It can be tough to stay optimistic about young theater companies. When the lifespan of a theater is less than five years, investing in one emotionally can feel as risky as embarking on a new relationship.
So heed this bold proclamation from a commitment-phobe: Spinning Tree Theatre is going to make it.
The theater's third season ends on a high note with its production of Stephen Sondheim's A Little Night Music, a refreshingly clear-eyed romantic musical inspired by Ingmar Bergman's film Smiles of a Summer Night.
It's Sweden, circa 1900, and three couples are engaged in a waltz of infidelities. Fredrik Egerman finds superficial comforts in his trophy wife, Anne, a flighty young virgin less than half his age, but he still carries a torch for touring actress Desiree Armfeldt. Desiree prefers a rotating cast of lovers and feels trapped in a dalliance with jealous dragoon Count Carl-Magnus Malcolm. The count's wife, Charlotte Malcolm, resents her humiliating attachment to an unfaithful husband.
The setup is hardly novel — unsteady stasis giving way to the expected quarrels and complications — but the music is unmistakably Sondheim, a convergence of intricate rhythms and modulating melodies that command attention.
Director Michael Grayman elevates a formidable cast to new heights with a few smart adjustments, such as shaving the five-person chorus to four. It's the right call for this space, where subtlety and intimacy help emotions cut deep. And each performer makes a sizable impression.
Molly Denninghoff brings infectious, youthful energy to Anne, delighting in silly pursuits and simple pleasures. As Fredrik, Charles Fugate masters Sondheim's compound meters and wandering lines, wringing crisp humor from each tongue twister in songs such as "Now."
Melinda MacDonald portrays the aging Desiree with confidence, and her husky lower register has a resonance in which we can splash around. Her talent is on full display in an expressive "Send in the Clowns," a cabaret mainstay that she makes her own.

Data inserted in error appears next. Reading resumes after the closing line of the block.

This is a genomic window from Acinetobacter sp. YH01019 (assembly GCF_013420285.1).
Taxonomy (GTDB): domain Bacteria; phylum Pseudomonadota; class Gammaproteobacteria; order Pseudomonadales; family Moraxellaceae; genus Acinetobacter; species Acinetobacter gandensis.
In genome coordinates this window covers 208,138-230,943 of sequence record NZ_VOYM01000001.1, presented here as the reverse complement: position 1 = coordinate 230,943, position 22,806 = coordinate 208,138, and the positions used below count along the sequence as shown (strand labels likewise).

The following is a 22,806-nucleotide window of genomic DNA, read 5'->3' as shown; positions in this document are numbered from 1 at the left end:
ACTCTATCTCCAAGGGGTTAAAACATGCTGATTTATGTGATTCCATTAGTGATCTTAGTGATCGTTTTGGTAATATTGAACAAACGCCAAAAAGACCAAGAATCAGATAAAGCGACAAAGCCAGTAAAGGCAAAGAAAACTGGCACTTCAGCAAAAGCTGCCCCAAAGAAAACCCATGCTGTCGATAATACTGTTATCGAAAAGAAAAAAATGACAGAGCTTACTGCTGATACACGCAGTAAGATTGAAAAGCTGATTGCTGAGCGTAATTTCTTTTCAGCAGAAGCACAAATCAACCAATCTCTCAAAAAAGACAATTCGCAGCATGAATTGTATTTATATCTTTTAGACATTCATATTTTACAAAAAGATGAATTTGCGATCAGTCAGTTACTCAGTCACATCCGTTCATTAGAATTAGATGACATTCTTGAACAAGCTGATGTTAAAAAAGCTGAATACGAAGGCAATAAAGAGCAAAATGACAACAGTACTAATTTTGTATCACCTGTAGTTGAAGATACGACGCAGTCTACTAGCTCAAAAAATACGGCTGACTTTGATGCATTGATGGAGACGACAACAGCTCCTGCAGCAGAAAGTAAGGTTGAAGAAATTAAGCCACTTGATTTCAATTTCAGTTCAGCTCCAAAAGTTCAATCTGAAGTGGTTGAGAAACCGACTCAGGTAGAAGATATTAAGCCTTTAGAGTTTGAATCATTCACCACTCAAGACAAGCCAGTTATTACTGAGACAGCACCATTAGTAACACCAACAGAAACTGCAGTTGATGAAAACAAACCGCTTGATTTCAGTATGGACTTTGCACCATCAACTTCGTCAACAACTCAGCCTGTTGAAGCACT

Lauren Braton is exceptional as the caustic Charlotte, who relies on wry humor to mask her wounds. Braton has some of the show's sharpest comic timing, but she's also a rich mezzo whose range powers the stirring "Every Day a Little Death." Vigthor Zophoniasson is imposing as Count Malcolm, and Liz Golson lends her strong voice and keen edge to Petra, a maid who attempts to seduce Fredrik's brooding son, Henrik (played by Daniel Beeman).
The orchestra, directed by Angie Benson, buoys Spinning Tree's skilled performers. Kaytee Dietrich and Andy Johnson, on reeds and French horn, respectively, are especially sure-footed with Sondheim's punishing score.
Act 2 veers at times into overly familiar romantic farce, but the musical's book, by Hugh Wheeler, is laced with enough self-referential jabs and social critique to temper the plot's most obvious conveniences. That's part of A Little Night Music's charm. The turnstile romances might feel artificial, but the characters never do — their emotions are as affecting as they are authentic, capturing the bittersweet ache of finding the right person at the wrong time.
It's smart about aging, too, with multiple lyrics lampooning youth's inconstancies and indiscretions. But Sondheim and Wheeler complicate that theme by fitting the play's final wisdom to the mouth of its youngest character. Desiree's daughter, Fredrika (played with age-defying pragmatism and poise by Allison Banks), finds herself bewildered by the amorous antics of the adults around her. "It must be worth it," she concludes.
It is. Spinning Tree's production is nearly unerring. The only weak point is incidental but not a one-time matter. The occasional ear-splitting death knell of a lav mic is a problem I've noticed at other productions at Off Center Theatre. Sound designers, get on that. Audiences, get on that, too. Lav mics are expensive, and this critic would like to see Spinning Tree stick around.